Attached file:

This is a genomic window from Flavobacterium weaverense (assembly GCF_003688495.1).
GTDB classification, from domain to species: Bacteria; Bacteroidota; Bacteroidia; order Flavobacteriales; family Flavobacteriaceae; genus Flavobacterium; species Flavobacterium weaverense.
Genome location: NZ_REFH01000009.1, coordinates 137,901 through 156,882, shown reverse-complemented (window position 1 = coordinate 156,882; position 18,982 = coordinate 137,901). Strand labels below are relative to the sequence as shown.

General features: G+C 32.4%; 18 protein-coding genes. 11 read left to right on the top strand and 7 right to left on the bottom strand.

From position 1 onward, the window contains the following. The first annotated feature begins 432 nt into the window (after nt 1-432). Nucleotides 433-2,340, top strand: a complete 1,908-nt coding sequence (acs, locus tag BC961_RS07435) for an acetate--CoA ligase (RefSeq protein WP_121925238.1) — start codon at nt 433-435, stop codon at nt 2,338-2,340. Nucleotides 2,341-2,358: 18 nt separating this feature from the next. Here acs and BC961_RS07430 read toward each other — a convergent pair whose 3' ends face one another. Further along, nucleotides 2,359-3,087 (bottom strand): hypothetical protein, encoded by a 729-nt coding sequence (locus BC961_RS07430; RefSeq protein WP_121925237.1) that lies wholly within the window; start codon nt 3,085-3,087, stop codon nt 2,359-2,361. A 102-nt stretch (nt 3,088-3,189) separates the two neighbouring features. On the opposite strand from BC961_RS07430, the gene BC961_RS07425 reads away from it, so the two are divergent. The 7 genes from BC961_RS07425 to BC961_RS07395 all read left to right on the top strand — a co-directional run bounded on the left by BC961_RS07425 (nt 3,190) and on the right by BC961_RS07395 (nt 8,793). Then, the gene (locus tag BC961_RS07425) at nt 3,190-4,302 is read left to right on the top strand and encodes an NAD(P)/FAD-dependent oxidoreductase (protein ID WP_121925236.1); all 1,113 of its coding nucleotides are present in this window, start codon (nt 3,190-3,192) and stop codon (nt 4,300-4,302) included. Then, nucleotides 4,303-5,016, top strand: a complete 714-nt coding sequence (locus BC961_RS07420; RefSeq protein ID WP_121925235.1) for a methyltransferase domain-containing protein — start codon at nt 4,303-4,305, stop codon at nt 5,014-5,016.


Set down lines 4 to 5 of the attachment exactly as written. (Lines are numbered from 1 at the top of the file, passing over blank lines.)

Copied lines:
General features: G+C 32.4%; 18 protein-coding genes. 11 read left to right on the top strand and 7 right to left on the bottom strand.

From position 1 onward, the window contains the following. The first annotated feature begins 432 nt into the window (after nt 1-432). Nucleotides 433-2,340, top strand: a complete 1,908-nt coding sequence (acs, locus tag BC961_RS07435) for an acetate--CoA ligase (RefSeq protein WP_121925238.1) — start codon at nt 433-435, stop codon at nt 2,338-2,340. Nucleotides 2,341-2,358: 18 nt separating this feature from the next. Here acs and BC961_RS07430 read toward each other — a convergent pair whose 3' ends face one another. Further along, nucleotides 2,359-3,087 (bottom strand): hypothetical protein, encoded by a 729-nt coding sequence (locus BC961_RS07430; RefSeq protein WP_121925237.1) that lies wholly within the window; start codon nt 3,085-3,087, stop codon nt 2,359-2,361. A 102-nt stretch (nt 3,088-3,189) separates the two neighbouring features. On the opposite strand from BC961_RS07430, the gene BC961_RS07425 reads away from it, so the two are divergent. The 7 genes from BC961_RS07425 to BC961_RS07395 all read left to right on the top strand — a co-directional run bounded on the left by BC961_RS07425 (nt 3,190) and on the right by BC961_RS07395 (nt 8,793). Then, the gene (locus tag BC961_RS07425) at nt 3,190-4,302 is read left to right on the top strand and encodes an NAD(P)/FAD-dependent oxidoreductase (protein ID WP_121925236.1); all 1,113 of its coding nucleotides are present in this window, start codon (nt 3,190-3,192) and stop codon (nt 4,300-4,302) included. Then, nucleotides 4,303-5,016, top strand: a complete 714-nt coding sequence (locus BC961_RS07420; RefSeq protein ID WP_121925235.1) for a methyltransferase domain-containing protein — start codon at nt 4,303-4,305, stop codon at nt 5,014-5,016.